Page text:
The horses are headed back to Sydney! After months of canceled events and confusing veterinary restrictions, the specter of Equine Influenza is being declared history in the state of New South Wales. Let the shows (and races and rodeos and parades and breeding) begin!
As many as 1000 horses are being schooled and groomed for their roles in shows, parades, and entertainment events at the Royal Agricultural Society of New South Wales’ Easter Show in Sydney later this month.
But can they pass the test to even get onto highways and then comply with stringent paperwork to get onto the grounds?
In the state of New South Wales, horse owners and transporters must notify the state government before moving horses; the system has taken the name THS, for Traveling Horse Statements.
From now until at least the end of June 2008, a THS must be carried on the journey when moving horses by vehicle or traveling to a horse event.
According to the state’s agriculture web site, “Horse events must be registered and the event number recorded on each THS before attending an event, so it is important for event organizers to register early.”
“The NSW Department of Primary Industries has stepped up the monitoring of events to ensure compliance with these requirements,” says a notice on the web site. “NSW Police will also continue stopping vehicles moving horses and checking for a THS. Heavy penalties apply for failure to produce a valid THS.”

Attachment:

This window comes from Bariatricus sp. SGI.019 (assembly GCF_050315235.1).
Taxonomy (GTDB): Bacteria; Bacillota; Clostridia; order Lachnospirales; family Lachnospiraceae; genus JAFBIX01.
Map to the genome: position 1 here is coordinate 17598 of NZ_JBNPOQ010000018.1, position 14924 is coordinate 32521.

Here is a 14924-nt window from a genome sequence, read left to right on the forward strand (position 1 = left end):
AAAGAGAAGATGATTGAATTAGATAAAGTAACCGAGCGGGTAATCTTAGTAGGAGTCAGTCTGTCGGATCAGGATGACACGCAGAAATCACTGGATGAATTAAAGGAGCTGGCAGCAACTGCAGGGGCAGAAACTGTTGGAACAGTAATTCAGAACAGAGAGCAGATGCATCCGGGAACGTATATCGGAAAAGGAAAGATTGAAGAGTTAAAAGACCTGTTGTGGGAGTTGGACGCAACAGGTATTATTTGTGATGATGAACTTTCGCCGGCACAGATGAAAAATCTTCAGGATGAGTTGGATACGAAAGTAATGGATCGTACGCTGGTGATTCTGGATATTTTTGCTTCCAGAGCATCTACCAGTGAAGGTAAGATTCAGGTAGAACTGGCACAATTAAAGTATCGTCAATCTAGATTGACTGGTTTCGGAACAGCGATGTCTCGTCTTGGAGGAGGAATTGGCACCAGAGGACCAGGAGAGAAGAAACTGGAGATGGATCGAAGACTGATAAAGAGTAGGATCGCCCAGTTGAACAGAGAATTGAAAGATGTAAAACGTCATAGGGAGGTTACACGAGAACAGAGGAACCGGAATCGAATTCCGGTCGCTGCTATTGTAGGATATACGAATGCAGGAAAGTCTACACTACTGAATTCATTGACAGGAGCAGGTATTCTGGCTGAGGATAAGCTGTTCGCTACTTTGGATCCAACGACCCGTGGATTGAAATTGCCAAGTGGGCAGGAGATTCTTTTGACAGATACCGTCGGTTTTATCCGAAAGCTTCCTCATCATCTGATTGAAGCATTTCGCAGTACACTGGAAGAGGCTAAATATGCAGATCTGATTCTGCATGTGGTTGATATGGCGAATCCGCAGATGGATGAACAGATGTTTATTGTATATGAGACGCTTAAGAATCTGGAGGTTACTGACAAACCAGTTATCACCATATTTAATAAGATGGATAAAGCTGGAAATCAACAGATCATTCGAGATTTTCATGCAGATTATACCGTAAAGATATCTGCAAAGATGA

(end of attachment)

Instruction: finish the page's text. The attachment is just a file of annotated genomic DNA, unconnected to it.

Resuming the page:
According to an article in today’s Sydney Morning Herald, horse owners heading to the Royal Easter Show will need to produce a ream of documents and testing information at a special inspection site before entry to the grounds.
The horse show’s web site states that every horse coming onto Sydney Showground must either be an EI recovered horse, or an EI approved vaccinate. It is also an RAS requirement that every horse coming onto the Showground be microchipped and have that microchip recorded on the Australasian Animal Registry database.
“Each horse must be accompanied by a certificate of immunity, extensive blood-test and nasal-swab information and a travel plan specifying the exact route taken from the stables to the showground door,” writes reporter Paul Bibby. “Then there is the microchip – scanned upon arrival and checked against all documentation to prevent the entry of impostors. When each horse leaves the showground all of its bedding, food and water will be disposed of and the stables cleaned according to strict Department of Primary Industries standards.”
The public will not be allowed into the stabling area, according to Bibby.
The Royal Easter Show has been the culmination of the show season since 1822 and includes, in addition to the championship horse show, shows for all types of livestock and a wonderful heavy horse show. Most shows were canceled this year because of the disease outbreak.